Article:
Society of
Children's Book Writers
and Illustrators

Meet Our 2021 Conference Faculty: Jason June

Meet the faculty of the 2021 Austin SCBWI Writers & Illustrators Working Conference. We’ve asked all our faculty members to answer 4 quick questions so we can get to know them better.

Jason June, Author

Jason June (it’s a two-name first name, like Mary-Kate without the hyphen or the Olsen twin) is a genderqueer writer mermaid who loves to create picture books that mix the flamboyantly whacky with the slightly dark, and young adult contemporary rom-coms full of love and lust and hijinks. When not writing, JJ zips about Austin, Texas. He loves dinosaurs, unicorns, Pomeranians, and anything magical that takes you to a different world or time. JJ is a tried and true Laura Dern stan, and he is actively looking for an Andalite friend.

​His picture books include WHOBERT WHOVER, OWL DETECTIVE, illustrated by Jess Pauwels, and PORCUPINE CUPID, a queer-inclusive Valentine’s Day story, illustrated by Lori Richmond, both from Margaret K. McElderry Books/Simon & Schuster. For under-the-sea whimsical adventures, check out the MERMICORN ISLAND chapter book series from Scholastic! And get ready for JAY’S GAY AGENDA, Jason June’s debut YA, queer rom-com, coming June 1, 2021 from HarperTeen!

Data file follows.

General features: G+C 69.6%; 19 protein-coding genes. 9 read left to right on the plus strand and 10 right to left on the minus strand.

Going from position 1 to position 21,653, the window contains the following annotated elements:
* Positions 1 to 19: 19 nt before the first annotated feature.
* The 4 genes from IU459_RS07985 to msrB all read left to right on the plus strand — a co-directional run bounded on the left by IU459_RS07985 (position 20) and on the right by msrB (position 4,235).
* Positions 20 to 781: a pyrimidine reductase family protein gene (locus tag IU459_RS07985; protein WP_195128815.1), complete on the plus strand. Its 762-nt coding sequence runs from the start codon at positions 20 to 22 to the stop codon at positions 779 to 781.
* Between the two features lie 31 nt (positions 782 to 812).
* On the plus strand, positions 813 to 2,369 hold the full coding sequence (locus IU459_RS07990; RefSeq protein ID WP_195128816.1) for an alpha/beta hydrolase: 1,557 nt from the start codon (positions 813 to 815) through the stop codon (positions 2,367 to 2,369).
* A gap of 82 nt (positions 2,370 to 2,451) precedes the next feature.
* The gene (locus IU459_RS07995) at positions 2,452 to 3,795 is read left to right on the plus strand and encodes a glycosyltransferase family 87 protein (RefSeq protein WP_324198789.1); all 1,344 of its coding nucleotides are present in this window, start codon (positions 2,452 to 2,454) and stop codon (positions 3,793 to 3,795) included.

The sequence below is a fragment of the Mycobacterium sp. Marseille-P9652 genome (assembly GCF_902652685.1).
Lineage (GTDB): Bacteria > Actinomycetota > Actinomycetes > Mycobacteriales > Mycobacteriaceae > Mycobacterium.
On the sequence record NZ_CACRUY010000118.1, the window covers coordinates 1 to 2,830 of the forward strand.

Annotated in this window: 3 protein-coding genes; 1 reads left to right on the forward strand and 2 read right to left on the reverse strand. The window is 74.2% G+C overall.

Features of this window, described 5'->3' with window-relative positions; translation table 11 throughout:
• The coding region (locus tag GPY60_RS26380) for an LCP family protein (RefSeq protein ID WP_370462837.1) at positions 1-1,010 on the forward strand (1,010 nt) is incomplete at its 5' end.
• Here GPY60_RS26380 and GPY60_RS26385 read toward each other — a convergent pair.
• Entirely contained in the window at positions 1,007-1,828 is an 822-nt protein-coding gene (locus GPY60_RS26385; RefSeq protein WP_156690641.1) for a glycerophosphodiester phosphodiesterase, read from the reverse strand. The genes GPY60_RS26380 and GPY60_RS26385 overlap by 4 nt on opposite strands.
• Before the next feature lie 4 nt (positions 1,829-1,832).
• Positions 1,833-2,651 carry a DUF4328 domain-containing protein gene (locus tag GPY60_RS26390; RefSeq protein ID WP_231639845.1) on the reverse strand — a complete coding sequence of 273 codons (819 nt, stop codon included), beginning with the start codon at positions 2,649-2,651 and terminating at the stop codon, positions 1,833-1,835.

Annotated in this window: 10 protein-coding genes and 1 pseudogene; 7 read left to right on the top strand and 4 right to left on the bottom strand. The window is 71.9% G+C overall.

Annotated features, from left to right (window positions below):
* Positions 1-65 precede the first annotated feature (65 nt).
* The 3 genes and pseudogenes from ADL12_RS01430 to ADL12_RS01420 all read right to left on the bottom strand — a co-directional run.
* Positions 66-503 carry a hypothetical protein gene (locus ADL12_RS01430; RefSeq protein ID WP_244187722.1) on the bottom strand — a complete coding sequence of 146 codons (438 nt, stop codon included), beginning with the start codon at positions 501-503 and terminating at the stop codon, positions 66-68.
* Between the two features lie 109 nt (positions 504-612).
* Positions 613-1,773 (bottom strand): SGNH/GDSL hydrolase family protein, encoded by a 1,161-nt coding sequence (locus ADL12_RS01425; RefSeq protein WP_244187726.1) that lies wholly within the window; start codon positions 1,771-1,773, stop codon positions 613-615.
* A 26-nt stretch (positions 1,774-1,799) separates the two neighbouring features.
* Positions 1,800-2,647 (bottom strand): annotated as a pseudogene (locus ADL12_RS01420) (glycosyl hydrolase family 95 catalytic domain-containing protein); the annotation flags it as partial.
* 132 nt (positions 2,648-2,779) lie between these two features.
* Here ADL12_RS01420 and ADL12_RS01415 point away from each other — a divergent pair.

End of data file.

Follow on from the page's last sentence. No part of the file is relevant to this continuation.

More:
Jason June
Author Jason June

What attracted you to children’s books?

I’ve always liked thinking the world is full of unicorns and rainbows, and children’s lit has always been the most fun place to actually write about unicorns and rainbows! I’m a firm believer that there is magic in the world, and kids and teens tend to be readers who believe this too, and will go along with me as I explore the various ways that magic (both literal and figurative) can be found.

What’s the best part of your job?

Connecting with readers! Like, NOTHING feels as good as getting a note from a reader saying they felt seen, or they laughed, or they found truly joyous escape in one of my books.

What’s the most challenging part of your job?

Letting myself just sit and be when there’s a plot hole/chapter/character/etc. that I can’t figure out. My mind instantly wants to jump to possible solutions, which is good to a point, but when I can’t land on something that feels right, I start to obsess about it. But, of course, this never does me any good, because the things that click are those that pop into my head seemingly at random when I’ve finally allowed my mind to just be quiet.

What’s the best piece of advice you were given that helped drive your career?

“It’s out of your hands.” As in, the way a reader reacts to your book once it’s out there is out of your control, and you need to let go of that desire for every single person to like everything you write. Humor, art, what tugs at our heart, is all subjective, and if you get too caught up in the people who aren’t connecting with your work, it’ll make you miss the beauty of the times when people do connect with it.

Come see Jason June at the 2021 Austin SCBWI conference, May 1-2, 2021.